We need to go back to the drawing board which includes the processing, packaging, handling, our port is messed up and government should reduce and make amends on their policies. So that people can easily dive into this aspect of agriculture because if you’re looking at export, it’s very tedious and big as it’s not something the one man, two or even hundred men can handle on their own. But why people shy away from it is because of the export guidelines, the policies around it, the money involved, people will just say they don’t have strength but when you go through the process of preparing the products and it’s time to export.

The rubbish happening at the port, no good road to the port, so government needs to fix the roads and work on the ports. Which will prevent time wastage and quicker and better exports. So we can compete and win in the global markets if everything is put in place and working as expected.

PT: Aside from the challenges in exporting, what other challenges would you say you’ve faced and are currently facing generally as a farmer and a woman in agriculture as you know that women are under regarded in this sector?

Ms Maduako: Firstly, when I started, I didn’t experience this underrating thing because I did not start up thinking profits because people already have this mindset that people in agriculture they look dirty, unkempt, but for me, I started when I worked 9-5 and when I want to go to my farm I put on my coverall, so people ask if I’m sure in doing agriculture, like I’m the one doing all the stuff I did like picking up eggshells and all of that. I don’t really have that “under regarding” issue. For me, the challenges I had are access to grants, we won that access bank grant when they did their grant challenge. But we generally don’t have access to grants. Also, another challenge we have is proceeding certificates like NAFDAC and the rest.

The simplest certificate we’ve gotten as a company is when we registered as an exporting company and the certificate came out the third day after registration. Visibility is also a challenge as in Nigeria, we see people who are not making the sector what it is or what we which it should be are the obscene m ones getting the visibility compared to us that are really putting in the work.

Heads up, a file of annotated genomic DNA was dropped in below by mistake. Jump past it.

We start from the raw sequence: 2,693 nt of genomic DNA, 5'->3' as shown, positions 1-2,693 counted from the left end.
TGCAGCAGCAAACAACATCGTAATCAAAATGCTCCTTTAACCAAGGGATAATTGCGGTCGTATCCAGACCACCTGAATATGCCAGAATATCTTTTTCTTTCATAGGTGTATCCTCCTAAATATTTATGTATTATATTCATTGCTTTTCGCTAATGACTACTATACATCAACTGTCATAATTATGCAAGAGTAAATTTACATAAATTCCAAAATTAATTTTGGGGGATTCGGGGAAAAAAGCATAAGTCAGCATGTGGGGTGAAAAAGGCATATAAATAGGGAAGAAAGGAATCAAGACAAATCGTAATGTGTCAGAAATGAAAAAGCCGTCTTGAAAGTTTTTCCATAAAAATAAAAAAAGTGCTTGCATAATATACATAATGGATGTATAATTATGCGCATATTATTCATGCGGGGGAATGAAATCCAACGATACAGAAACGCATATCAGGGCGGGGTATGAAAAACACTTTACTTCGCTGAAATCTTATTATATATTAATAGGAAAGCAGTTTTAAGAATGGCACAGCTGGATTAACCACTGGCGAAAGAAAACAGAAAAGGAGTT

I think these among others are the major challenges we have as a company.

The thing is getting a certificate in Nigeria and having access to grants in Nigeria can be vering tasking, there are no recounted packages for SMEs. The last time I heard NAFDAC was giving discounts to small businesses, I quickly jumped at it but when I called the contact person, she said I should forget all those things so we had to embrace the reality of paying the same amount of what we used to pay. Those are the basic challenges that we have, another challenge is power, I believe it is a general challenge we all have.

PT : So the food you package, how do you get the raw materials to process them?

Ms Maduako: We partner with some local farmers, I grew up in Akwa Ibom State, so that is where we get our palm oil from. When I made up my mind on packaging food stuff, I already knew I was going to go back home when it comes to crayfish and palm oil. We go to some villages in Akwa Ibom, we discuss with farmers so we are sure of what we are buying. We talk with them, tell them what we want, they give us options.

These local farmers will tell you that they don’t make much from good products, they will ask you “How do you want it? “Do you want it mixed with colour or do you want the straight one? They will tell you the truth. Since we are about integrity and promoting agriculture, we don’t want to do something now and tomorrow our integrity will be at stake. Also we patronise the local farmers because we believe we will get it at cheaper rates in order to bridge the margins of profit. We have a lot of people selling crayfish and palm oil so what is really the difference?